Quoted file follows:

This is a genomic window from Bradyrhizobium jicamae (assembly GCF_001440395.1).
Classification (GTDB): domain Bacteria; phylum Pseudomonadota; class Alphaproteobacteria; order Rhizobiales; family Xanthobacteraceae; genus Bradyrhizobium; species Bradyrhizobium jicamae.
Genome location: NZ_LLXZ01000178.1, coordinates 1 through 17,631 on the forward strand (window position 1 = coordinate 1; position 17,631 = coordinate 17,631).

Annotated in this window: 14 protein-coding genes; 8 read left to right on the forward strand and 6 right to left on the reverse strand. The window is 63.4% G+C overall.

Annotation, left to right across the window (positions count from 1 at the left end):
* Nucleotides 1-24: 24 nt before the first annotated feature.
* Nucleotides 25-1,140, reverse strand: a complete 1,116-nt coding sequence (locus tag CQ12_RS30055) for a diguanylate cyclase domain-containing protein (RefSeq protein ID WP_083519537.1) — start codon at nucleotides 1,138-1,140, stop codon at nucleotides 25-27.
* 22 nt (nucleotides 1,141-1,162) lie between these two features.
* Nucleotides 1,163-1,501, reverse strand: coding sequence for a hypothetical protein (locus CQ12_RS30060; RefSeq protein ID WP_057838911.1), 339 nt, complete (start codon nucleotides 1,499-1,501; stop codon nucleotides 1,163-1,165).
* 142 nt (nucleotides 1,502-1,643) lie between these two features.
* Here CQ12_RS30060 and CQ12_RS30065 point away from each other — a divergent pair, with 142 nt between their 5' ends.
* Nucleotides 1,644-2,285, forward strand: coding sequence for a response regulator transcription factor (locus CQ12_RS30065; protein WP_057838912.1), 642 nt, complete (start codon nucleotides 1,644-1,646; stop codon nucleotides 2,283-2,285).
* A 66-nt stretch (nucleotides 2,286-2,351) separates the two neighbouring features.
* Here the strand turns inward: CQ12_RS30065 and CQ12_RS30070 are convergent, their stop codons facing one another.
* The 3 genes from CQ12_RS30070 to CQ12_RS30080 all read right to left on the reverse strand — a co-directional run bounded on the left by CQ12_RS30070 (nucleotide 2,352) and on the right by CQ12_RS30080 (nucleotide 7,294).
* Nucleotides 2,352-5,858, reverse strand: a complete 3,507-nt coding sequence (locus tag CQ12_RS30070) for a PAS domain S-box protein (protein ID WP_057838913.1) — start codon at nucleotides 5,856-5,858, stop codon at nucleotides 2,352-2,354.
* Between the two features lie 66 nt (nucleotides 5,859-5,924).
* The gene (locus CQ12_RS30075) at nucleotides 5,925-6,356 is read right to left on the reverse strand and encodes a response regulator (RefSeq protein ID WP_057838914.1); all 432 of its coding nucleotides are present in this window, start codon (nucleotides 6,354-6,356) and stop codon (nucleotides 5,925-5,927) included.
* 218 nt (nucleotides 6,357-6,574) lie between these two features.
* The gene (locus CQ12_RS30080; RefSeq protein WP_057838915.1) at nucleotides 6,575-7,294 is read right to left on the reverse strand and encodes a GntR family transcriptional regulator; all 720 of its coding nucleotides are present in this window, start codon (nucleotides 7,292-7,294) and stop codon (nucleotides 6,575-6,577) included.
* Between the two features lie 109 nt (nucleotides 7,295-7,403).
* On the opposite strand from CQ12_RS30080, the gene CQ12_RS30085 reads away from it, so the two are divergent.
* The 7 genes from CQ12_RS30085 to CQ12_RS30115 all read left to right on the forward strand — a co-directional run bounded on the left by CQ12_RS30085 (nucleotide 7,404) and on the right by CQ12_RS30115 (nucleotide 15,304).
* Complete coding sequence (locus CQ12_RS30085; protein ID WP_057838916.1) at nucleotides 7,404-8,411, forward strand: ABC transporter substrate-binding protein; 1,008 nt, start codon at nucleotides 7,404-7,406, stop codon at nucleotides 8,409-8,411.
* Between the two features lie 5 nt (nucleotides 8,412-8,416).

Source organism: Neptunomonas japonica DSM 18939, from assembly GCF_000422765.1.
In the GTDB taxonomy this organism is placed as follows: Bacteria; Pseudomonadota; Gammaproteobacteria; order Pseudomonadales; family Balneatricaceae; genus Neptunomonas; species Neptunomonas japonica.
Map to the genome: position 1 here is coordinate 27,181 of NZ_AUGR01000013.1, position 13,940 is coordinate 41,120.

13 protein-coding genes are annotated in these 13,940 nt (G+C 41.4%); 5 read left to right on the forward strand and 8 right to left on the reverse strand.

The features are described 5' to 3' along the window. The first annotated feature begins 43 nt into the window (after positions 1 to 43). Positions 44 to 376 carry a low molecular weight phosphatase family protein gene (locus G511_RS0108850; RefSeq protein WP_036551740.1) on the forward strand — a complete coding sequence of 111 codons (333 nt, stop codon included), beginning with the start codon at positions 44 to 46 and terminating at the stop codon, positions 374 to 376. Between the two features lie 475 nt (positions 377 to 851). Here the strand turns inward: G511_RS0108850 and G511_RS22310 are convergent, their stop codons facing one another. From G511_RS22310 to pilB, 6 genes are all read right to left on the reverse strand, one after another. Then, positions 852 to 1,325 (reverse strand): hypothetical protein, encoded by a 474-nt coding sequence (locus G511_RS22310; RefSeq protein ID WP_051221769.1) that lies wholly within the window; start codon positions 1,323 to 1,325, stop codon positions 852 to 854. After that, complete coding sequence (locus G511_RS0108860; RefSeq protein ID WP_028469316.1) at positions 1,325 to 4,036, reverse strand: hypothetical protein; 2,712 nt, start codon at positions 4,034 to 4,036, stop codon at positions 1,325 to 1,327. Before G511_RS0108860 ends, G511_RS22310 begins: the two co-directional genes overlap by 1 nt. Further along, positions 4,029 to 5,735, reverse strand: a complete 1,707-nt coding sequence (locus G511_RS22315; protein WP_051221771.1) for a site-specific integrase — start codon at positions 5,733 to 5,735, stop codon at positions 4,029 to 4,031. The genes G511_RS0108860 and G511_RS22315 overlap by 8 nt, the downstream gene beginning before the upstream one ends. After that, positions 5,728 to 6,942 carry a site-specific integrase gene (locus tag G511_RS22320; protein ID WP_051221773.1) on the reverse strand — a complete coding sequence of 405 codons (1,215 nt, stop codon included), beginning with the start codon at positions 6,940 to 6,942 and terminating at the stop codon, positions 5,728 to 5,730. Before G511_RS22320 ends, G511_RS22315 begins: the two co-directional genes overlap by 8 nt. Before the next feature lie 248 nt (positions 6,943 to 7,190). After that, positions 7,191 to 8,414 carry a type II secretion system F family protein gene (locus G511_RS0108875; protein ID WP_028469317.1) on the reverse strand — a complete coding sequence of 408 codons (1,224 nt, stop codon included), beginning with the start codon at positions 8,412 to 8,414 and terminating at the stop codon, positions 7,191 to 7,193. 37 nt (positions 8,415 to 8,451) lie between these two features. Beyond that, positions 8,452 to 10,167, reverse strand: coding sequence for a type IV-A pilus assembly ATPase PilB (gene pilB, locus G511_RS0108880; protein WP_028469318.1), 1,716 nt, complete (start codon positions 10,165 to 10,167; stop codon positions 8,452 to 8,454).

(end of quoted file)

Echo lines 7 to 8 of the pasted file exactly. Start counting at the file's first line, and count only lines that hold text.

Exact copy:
* Nucleotides 25-1,140, reverse strand: a complete 1,116-nt coding sequence (locus tag CQ12_RS30055) for a diguanylate cyclase domain-containing protein (RefSeq protein ID WP_083519537.1) — start codon at nucleotides 1,138-1,140, stop codon at nucleotides 25-27.
* 22 nt (nucleotides 1,141-1,162) lie between these two features.